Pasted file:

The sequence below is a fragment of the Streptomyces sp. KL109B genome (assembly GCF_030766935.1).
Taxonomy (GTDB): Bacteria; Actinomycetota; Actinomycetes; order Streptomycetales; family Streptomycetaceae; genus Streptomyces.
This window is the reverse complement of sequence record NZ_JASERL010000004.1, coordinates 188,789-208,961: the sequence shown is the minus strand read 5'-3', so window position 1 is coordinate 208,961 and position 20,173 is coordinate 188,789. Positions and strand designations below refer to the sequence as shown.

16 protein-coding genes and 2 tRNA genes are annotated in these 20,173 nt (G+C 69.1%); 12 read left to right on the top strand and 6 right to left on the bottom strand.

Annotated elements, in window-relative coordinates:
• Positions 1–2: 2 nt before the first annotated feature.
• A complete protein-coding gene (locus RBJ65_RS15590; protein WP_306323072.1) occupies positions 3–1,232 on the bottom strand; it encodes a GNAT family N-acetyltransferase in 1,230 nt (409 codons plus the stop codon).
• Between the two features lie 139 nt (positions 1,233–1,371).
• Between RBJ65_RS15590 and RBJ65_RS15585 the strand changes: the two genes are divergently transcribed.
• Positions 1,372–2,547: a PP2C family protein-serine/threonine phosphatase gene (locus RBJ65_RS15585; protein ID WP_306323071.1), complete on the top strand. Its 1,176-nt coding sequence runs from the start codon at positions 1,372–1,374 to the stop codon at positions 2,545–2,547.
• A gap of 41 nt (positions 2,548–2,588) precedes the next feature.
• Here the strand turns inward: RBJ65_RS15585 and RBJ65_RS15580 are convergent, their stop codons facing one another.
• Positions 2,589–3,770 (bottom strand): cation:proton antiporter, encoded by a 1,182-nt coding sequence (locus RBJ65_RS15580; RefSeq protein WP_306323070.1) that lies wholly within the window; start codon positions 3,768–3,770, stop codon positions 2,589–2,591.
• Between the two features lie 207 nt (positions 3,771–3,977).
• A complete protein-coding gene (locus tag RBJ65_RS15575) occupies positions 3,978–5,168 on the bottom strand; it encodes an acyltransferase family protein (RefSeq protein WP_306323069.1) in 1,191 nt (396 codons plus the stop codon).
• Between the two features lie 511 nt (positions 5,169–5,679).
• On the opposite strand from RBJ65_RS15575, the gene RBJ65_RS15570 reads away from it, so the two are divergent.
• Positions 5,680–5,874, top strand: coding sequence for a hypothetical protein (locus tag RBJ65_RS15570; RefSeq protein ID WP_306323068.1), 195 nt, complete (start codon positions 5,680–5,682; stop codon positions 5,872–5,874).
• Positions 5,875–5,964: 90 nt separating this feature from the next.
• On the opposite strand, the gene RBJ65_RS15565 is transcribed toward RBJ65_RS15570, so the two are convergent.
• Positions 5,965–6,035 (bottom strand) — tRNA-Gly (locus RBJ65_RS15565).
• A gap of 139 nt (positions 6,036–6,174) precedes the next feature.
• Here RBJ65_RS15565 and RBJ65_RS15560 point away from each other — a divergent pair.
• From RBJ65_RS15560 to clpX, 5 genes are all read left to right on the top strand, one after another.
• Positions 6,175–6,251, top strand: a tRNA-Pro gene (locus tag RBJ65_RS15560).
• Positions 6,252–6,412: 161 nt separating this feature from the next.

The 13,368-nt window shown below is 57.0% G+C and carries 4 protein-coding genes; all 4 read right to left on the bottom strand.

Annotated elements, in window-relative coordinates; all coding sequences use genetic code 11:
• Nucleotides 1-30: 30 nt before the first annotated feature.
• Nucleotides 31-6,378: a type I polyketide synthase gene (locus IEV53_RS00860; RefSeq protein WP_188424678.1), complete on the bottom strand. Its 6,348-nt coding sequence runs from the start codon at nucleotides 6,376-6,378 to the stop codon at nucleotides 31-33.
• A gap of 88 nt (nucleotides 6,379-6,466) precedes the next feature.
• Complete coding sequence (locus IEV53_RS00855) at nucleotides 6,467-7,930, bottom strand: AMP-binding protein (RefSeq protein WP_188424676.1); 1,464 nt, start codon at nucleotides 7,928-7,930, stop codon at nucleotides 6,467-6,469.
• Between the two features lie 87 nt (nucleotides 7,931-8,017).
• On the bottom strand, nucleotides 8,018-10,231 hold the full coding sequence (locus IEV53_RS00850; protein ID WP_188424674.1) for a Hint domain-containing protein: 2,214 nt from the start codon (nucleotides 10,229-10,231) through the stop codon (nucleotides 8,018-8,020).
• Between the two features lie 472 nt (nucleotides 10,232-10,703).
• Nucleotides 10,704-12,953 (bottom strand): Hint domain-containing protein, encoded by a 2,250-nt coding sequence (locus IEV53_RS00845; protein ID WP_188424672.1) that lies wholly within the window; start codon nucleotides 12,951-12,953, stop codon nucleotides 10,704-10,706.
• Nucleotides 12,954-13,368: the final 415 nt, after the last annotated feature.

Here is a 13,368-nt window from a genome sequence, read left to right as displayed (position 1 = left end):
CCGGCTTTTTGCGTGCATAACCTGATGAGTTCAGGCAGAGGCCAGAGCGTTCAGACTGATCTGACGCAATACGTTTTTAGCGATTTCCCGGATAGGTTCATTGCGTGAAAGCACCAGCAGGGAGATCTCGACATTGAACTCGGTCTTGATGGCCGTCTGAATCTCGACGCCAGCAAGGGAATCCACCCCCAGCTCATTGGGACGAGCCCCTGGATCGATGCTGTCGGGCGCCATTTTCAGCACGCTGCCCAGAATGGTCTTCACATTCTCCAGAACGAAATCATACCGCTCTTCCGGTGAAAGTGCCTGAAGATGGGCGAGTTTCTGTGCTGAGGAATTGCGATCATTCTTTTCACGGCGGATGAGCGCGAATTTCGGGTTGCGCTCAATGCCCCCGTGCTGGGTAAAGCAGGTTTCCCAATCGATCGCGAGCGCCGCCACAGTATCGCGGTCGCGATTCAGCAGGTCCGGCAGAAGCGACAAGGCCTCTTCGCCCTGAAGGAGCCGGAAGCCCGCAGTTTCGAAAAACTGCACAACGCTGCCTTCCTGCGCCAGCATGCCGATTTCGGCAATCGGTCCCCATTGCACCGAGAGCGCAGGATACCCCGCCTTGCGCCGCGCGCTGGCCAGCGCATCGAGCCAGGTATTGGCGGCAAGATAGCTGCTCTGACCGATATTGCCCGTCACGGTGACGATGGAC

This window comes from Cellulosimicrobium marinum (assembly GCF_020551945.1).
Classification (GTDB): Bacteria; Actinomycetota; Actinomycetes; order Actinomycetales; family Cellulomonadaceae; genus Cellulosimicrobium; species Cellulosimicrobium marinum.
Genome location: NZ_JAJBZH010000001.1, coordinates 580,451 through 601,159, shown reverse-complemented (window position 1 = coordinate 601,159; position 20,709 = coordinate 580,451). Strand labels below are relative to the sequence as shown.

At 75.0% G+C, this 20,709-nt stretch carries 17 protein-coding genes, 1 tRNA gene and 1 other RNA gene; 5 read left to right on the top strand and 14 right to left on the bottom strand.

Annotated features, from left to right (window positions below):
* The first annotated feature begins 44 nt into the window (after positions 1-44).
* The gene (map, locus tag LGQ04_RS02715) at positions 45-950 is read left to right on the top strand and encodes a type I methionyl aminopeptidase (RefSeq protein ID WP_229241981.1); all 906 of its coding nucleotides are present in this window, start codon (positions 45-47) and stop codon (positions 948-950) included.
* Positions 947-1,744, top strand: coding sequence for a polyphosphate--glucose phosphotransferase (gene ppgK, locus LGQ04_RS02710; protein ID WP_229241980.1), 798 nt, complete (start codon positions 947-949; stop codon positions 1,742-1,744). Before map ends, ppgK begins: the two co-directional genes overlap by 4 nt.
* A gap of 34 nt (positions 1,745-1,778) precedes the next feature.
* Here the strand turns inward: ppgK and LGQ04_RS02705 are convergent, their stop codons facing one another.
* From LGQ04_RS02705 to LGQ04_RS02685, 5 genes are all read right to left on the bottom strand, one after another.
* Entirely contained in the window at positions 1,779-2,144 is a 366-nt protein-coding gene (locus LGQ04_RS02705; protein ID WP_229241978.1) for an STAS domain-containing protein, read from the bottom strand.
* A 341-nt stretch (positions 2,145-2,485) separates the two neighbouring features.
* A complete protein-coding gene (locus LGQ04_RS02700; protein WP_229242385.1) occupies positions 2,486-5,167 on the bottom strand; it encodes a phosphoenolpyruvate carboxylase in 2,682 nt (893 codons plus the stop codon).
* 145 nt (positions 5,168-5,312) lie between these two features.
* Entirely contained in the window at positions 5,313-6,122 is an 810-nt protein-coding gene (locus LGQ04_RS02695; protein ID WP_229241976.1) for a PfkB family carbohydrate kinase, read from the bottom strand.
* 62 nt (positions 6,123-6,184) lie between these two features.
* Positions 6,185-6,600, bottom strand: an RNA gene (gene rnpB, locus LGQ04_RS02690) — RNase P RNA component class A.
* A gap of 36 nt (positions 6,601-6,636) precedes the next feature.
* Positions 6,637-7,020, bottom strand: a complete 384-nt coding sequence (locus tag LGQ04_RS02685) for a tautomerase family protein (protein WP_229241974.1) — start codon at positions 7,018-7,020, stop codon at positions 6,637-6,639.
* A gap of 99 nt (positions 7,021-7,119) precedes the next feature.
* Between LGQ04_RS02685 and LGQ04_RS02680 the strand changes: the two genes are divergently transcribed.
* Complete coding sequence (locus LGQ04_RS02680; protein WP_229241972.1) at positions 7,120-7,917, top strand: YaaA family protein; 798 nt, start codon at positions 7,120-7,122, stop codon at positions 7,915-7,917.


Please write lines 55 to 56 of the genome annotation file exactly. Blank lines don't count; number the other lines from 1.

* Entirely contained in the window at positions 5,313-6,122 is an 810-nt protein-coding gene (locus LGQ04_RS02695; protein ID WP_229241976.1) for a PfkB family carbohydrate kinase, read from the bottom strand.
* 62 nt (positions 6,123-6,184) lie between these two features.